World News

Portuguese companies suffer massive blow from coronavirus outbreak

LISBON (Reuters) – Around 80% of Portuguese companies still operating or temporarily shut due to the coronavirus outbreak reported a sharp drop in their revenues, at times exceeding 75%, as authorities tightened lockdowns, a survey showed on Tuesday.

Around 78% of businesses blamed the revenue free-fall on restrictions implemented by Portugal’s Socialist government as part of a state of emergency to contain the spread of the coronavirus. The emergency was initially declared on March 18 but is set to be extended until May 1.

The accommodation and restaurant sector suffered the hardest blows, a survey released by the National Institute of Statistics (INE) and the Bank of Portugal revealed, with businesses in the industry frequently reporting revenue declines of more than 75% during the second week of April.

The data showed 55.1% of the companies in the accommodation and food sector – mostly driven by the tourism industry – shut temporarily, while 7.2% closed doors permanently.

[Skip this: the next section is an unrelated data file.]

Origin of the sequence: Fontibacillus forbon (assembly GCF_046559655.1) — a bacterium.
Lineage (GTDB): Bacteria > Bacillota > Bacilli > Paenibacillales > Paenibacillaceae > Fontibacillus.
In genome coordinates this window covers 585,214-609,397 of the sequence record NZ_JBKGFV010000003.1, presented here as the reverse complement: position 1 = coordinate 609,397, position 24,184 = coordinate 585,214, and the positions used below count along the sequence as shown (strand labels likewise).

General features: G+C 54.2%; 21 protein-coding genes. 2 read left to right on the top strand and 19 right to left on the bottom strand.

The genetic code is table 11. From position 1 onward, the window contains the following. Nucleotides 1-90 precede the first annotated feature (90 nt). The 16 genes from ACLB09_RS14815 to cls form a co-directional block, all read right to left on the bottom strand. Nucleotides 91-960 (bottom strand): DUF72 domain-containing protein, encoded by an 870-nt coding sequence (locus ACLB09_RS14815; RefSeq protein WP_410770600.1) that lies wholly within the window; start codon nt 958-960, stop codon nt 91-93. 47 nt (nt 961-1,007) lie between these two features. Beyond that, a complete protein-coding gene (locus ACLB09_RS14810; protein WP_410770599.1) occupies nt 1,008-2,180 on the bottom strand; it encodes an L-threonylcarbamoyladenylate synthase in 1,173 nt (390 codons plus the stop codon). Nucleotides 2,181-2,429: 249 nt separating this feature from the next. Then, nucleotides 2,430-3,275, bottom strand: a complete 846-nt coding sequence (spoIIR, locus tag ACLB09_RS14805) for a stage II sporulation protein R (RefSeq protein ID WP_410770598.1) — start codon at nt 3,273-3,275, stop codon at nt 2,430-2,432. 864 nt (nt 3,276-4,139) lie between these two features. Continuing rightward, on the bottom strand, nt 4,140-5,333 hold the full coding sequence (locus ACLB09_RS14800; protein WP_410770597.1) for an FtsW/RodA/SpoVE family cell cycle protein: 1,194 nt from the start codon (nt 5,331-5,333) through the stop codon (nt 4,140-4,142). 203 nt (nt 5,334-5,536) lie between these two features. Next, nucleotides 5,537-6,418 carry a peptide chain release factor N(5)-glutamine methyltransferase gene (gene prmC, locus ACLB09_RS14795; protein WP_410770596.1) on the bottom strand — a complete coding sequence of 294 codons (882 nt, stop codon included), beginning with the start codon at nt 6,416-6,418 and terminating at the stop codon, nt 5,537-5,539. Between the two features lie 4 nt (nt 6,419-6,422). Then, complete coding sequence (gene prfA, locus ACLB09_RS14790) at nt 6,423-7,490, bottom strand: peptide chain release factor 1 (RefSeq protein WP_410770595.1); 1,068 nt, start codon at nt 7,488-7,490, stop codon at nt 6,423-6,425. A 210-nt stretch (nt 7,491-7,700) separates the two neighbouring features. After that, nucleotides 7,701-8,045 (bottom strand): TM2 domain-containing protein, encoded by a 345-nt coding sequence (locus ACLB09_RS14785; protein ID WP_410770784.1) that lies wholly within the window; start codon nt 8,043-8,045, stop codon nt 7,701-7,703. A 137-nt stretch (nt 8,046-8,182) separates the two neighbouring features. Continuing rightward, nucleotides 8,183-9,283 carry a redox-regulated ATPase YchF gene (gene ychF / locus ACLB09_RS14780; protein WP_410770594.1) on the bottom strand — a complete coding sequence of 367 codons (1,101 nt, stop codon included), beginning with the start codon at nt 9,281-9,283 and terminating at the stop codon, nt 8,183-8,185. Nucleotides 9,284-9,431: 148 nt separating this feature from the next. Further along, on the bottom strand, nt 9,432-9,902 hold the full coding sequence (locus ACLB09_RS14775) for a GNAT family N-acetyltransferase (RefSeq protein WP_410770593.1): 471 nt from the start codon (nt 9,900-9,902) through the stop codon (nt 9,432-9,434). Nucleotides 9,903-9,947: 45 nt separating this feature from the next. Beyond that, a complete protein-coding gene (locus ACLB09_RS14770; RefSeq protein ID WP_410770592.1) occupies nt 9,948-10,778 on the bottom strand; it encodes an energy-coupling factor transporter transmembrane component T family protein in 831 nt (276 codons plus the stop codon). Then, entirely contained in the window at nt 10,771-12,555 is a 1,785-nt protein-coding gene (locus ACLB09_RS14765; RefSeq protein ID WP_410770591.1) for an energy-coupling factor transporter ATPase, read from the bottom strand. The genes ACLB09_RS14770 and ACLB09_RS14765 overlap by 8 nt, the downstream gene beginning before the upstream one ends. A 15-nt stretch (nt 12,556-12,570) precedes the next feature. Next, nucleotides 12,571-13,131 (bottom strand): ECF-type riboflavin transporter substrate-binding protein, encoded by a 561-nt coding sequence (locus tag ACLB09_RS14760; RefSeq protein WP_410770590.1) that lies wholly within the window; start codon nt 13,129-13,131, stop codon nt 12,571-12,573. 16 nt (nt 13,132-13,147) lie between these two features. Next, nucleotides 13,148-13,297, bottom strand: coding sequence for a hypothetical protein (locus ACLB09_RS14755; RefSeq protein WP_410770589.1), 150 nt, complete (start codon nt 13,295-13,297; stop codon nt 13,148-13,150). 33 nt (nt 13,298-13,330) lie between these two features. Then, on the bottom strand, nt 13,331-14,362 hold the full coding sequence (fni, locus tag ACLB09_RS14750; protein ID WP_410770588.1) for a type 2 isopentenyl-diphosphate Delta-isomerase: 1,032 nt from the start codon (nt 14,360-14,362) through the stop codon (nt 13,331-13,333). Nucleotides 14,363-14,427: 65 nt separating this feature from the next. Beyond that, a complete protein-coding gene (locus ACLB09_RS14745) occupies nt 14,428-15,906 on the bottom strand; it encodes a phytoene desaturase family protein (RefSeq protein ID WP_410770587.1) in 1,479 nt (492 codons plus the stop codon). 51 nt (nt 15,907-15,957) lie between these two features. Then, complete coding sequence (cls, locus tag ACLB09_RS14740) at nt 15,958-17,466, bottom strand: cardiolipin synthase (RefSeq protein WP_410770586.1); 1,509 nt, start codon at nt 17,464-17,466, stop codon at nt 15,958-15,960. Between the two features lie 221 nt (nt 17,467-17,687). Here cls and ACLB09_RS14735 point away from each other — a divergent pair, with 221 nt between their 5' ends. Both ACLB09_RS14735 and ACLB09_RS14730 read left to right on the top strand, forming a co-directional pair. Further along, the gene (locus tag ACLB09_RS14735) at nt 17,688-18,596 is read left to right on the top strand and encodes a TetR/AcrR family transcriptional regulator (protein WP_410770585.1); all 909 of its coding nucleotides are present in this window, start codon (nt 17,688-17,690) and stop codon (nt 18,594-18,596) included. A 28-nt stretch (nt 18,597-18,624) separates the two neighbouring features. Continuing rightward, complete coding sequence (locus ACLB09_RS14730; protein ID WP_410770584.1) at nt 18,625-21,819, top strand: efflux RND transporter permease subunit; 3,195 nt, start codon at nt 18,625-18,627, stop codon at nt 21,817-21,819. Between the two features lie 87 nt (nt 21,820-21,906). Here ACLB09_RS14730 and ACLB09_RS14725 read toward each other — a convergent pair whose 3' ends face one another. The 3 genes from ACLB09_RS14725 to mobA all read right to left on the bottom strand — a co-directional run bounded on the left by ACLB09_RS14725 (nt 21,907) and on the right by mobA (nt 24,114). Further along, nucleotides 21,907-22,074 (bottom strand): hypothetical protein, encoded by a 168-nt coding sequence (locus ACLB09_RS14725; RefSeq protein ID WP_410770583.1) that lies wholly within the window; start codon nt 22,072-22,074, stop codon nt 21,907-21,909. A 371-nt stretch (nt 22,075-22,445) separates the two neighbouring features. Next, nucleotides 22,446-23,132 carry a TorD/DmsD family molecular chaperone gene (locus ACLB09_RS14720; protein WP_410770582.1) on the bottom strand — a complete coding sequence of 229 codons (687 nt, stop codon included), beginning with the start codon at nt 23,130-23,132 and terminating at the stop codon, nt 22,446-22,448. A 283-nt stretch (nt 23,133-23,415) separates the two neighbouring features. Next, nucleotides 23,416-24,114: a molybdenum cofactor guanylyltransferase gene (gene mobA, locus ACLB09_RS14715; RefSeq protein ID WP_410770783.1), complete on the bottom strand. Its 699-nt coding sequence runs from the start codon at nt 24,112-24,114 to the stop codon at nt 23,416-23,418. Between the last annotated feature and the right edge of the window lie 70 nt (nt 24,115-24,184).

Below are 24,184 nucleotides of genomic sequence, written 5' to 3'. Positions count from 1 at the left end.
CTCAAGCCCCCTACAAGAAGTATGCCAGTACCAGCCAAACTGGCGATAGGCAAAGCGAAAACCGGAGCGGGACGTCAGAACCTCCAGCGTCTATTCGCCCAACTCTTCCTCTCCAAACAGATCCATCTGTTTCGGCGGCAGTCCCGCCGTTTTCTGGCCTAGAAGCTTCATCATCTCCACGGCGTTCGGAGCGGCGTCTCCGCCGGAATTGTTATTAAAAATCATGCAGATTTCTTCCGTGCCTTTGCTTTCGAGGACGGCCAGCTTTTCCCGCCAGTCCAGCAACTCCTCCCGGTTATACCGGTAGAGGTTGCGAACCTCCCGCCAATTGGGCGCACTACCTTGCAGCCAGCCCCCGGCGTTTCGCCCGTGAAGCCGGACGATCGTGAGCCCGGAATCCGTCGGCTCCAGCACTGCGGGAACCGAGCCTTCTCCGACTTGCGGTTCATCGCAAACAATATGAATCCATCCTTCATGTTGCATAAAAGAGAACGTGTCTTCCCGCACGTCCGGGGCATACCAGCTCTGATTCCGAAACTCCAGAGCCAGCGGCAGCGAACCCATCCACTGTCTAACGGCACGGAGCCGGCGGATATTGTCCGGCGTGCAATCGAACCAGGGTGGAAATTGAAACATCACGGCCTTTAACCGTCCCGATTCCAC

Portugal attracts millions of foreign visitors annually, and the tourism sector, accounting for nearly 15% of gross domestic product, helped it to recover from the 2010-14 debt crisis.

Last week, hotel association AHP said the hotel industry could lose 80%-90% of its revenues, or up to 1.4 billion euros ($1.54 billion) between March and June if the novel coronavirus continues to spread.

But other industries are feeling the impact of the coronavirus too, with transport and commerce sectors also badly hit, INE said.

INE said more than half of the 4,793 surveyed firms said the coronavirus pandemic had a negative effect on the amount of people they can employ.

Nearly half of those surveyed said they have already applied for the so-called “simplified” lay-off measure, which allows companies to temporarily suspend jobs or reduce working hours but does not let them fire or make workers redundant.

Portugal has so far reported 17,448 confirmed cases of the coronavirus and 567 deaths.

(Reporting by Maria Gonçalves; Editing by Mark Heinrich)

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